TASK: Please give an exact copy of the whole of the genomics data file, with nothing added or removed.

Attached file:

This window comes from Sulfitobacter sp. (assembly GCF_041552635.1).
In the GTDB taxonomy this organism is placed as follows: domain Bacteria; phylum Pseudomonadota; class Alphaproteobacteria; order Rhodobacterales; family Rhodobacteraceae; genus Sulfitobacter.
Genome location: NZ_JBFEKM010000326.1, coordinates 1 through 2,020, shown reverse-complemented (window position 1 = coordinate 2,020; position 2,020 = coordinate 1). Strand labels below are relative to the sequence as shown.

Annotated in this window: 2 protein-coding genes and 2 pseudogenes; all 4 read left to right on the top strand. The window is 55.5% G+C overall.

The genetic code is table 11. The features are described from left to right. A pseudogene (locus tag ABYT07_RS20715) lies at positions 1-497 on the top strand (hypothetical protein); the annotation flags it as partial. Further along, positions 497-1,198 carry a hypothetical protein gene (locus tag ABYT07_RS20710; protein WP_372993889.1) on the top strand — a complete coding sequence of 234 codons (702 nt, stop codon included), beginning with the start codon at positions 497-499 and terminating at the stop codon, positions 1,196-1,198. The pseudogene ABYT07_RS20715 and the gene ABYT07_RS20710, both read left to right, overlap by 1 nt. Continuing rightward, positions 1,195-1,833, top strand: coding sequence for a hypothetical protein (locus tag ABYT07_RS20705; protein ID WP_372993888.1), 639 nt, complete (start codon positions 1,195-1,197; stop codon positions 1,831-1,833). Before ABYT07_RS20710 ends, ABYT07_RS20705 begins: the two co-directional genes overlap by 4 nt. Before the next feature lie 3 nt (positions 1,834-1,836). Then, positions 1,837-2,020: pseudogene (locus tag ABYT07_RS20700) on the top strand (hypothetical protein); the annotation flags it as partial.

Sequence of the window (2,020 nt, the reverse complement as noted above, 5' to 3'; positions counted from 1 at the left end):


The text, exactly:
This window comes from Sulfitobacter sp. (assembly GCF_041552635.1).
In the GTDB taxonomy this organism is placed as follows: domain Bacteria; phylum Pseudomonadota; class Alphaproteobacteria; order Rhodobacterales; family Rhodobacteraceae; genus Sulfitobacter.
Genome location: NZ_JBFEKM010000326.1, coordinates 1 through 2,020, shown reverse-complemented (window position 1 = coordinate 2,020; position 2,020 = coordinate 1). Strand labels below are relative to the sequence as shown.

Annotated in this window: 2 protein-coding genes and 2 pseudogenes; all 4 read left to right on the top strand. The window is 55.5% G+C overall.

The genetic code is table 11. The features are described from left to right. A pseudogene (locus tag ABYT07_RS20715) lies at positions 1-497 on the top strand (hypothetical protein); the annotation flags it as partial. Further along, positions 497-1,198 carry a hypothetical protein gene (locus tag ABYT07_RS20710; protein WP_372993889.1) on the top strand — a complete coding sequence of 234 codons (702 nt, stop codon included), beginning with the start codon at positions 497-499 and terminating at the stop codon, positions 1,196-1,198. The pseudogene ABYT07_RS20715 and the gene ABYT07_RS20710, both read left to right, overlap by 1 nt. Continuing rightward, positions 1,195-1,833, top strand: coding sequence for a hypothetical protein (locus tag ABYT07_RS20705; protein ID WP_372993888.1), 639 nt, complete (start codon positions 1,195-1,197; stop codon positions 1,831-1,833). Before ABYT07_RS20710 ends, ABYT07_RS20705 begins: the two co-directional genes overlap by 4 nt. Before the next feature lie 3 nt (positions 1,834-1,836). Then, positions 1,837-2,020: pseudogene (locus tag ABYT07_RS20700) on the top strand (hypothetical protein); the annotation flags it as partial.

Sequence of the window (2,020 nt, the reverse complement as noted above, 5' to 3'; positions counted from 1 at the left end):